Big Banks Are Accused Of CDS Market Manipulation Scheme07/02/2021 | Law360
Major Wall Street banks have taken part in a more than decadelong, multibillion-dollar scheme to manipulate the benchmark prices used to value credit default swap contracts at settlement, New Mexico's State Investment Council has alleged in a new proposed antitrust class action.
In a complaint filed Wednesday in Albuquerque federal court, the state's investment panel accused Bank of America, Citigroup, Deutsche Bank and other leading CDS dealers of exploiting their market power and informational advantages to rig the auctions that determine payouts when credit default swaps are settled.
In the process, these dealers have managed to rake in billions of dollars in illegal, anti-competitive profits for themselves at the expense of others in the CDS market, according to the suit.
"Because of the regulatory patchwork that governs the credit default swap market, no regulator has unearthed the defendants' conspiracy," the SIC said.
Named as defendants in Wednesday's 128-page complaint were parents and subsidiaries of 10 big-bank corporate families as well as two companies involved with running CDS auctions and the derivatives industry's main trade organization, which is alleged in the suit to have functioned as a "front organization" for the dealer banks.
According to the complaint, their alleged conspiracy dates back to the 2005 introduction of the auction process for settling credit default swaps, a type of derivative that investors can use to speculate on credit risk and hedge against investment losses from a credit event like a bond issuer's bankruptcy.
After such a credit event, a CDS buyer can collect a payout from the CDS seller to compensate for lost value on the asset underlying the CDS contract. Rather than have sellers and buyers negotiate this new discounted price individually, the auction process yields a single, market-wide price based on two rounds of submissions from dealer banks, which can be both CDS sellers and buyers.
The SIC, which is being represented in part by the New Mexico Attorney General's Office, alleged that the dealer banks strong-armed the rest of the market into adopting this auction process and colluded to lord over the auctions as "exclusive gatekeepers" through a working group formed in 2008.
"The dealer-only working group had no formal name. Its existence was not publicized," the SIC said in its complaint. "At the dealer-only working group meetings, the dealers reached several agreements to exclude and constrain non-dealer participation in the auctions."
The dealer banks have then used their control over the auction process to benefit themselves "by sharing competitively and commercially sensitive pricing information with each other, and then coordinating their auction submissions to drive the final auction price in the direction that suits their respective CDS positions," the SIC alleged.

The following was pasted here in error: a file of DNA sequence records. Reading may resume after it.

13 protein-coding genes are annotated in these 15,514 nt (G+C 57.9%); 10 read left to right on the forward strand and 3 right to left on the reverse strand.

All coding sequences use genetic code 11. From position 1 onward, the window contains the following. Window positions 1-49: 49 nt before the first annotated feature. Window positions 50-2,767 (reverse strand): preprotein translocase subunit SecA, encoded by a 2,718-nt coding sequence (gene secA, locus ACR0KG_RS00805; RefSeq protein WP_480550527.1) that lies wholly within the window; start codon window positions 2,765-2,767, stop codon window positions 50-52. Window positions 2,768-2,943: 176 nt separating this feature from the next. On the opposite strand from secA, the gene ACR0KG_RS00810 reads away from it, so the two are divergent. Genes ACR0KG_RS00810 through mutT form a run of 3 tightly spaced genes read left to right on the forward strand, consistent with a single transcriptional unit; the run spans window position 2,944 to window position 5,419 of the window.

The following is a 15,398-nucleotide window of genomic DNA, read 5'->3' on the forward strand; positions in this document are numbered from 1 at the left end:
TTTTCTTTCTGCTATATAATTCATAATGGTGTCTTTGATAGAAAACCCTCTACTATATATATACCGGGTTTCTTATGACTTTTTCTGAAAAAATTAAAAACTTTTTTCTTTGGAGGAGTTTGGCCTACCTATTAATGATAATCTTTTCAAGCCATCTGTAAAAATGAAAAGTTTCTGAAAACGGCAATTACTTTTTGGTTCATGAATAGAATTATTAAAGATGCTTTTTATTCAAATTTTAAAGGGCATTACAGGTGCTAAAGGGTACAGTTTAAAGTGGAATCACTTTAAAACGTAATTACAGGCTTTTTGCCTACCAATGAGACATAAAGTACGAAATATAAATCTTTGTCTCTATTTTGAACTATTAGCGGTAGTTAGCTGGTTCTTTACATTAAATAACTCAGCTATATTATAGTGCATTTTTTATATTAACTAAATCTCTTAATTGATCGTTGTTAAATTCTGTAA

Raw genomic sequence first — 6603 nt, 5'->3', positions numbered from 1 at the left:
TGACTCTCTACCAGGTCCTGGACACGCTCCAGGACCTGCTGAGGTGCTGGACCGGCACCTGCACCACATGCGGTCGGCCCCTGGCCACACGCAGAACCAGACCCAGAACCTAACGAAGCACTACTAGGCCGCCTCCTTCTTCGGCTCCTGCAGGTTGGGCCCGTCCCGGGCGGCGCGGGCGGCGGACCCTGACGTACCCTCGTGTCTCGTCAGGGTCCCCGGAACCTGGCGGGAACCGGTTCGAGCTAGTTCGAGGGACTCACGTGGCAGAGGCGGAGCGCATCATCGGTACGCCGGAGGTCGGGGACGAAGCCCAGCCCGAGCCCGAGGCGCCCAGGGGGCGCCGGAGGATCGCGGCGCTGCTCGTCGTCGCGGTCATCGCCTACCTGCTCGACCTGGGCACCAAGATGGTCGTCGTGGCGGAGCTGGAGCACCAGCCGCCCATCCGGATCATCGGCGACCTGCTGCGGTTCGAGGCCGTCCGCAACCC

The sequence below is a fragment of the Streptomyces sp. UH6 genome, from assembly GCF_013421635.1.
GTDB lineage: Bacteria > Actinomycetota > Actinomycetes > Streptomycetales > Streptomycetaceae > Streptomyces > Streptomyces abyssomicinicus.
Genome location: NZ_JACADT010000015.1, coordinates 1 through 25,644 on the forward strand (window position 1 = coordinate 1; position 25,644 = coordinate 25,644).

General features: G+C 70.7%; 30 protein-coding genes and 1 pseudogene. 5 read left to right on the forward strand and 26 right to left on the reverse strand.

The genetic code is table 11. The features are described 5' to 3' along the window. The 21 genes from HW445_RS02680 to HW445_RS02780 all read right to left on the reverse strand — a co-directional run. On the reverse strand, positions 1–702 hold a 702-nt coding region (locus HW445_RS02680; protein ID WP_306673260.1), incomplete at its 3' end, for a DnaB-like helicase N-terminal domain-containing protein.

According to the complaint, evidence of secret coordination and information-sharing turns up in econometric analyses of publicly available CDS auction and bond pricing data.
And while the complaint did not cite any allegedly damning trader chat room transcripts the way some other market manipulation cases against major banks have, the SIC alleged that the dealer banks' traders do share proprietary trade and pricing information among themselves through channels like text messages, WhatsApp and Bloomberg terminal chats.
The SIC also alleged that a "secret loophole" in the Bloomberg system has for years allowed traders at different dealer banks to check key pricing information from their competitors that is supposed to be off-limits.
Combined with the inside information that they gain from handling their own clients' auction submissions, the dealer banks then steer the auction toward a "supra-competitive" final price, according to the complaint.
The SIC said this price is most often skewed downward because the dealer banks are generally net buyers of CDS protection on assets at auctions, meaning they stand to make more money when the final price is lower.
"Even minor deviations in the final auction price cause a sea change in the amount of money that changes hand for CDS settlement purposes marketwide, netting the dealers billions of dollars in additional CDS protection payments over time," the SIC said in its complaint.
The complaint has asserted claims under the Sherman Act and Commodity Exchange Act, as well as for unjust enrichment, on behalf of a proposed class that includes investors who have settled a CDS contract since June 2005 based on the auction process.
The SIC has asked for the court to award unspecified treble damages with interest, attorney fees and other relief.
Spokespeople for Bank of America, Citi and Deutsche Bank declined to comment on Friday. Representatives for the New Mexico Attorney General's Office did not immediately return a request for comment.
The SIC is represented by P. Cholla Khoury of the Office of the New Mexico Attorney General and by David E. Kovel and Thomas Popejoy of Kirby McInerney LLP.
Counsel information for the defendants was not immediately available.
The case is New Mexico State Investment Council v. Bank of America Corp. et al., case number 1:21-cv-00606, in the U.S. District Court for the District of New Mexico.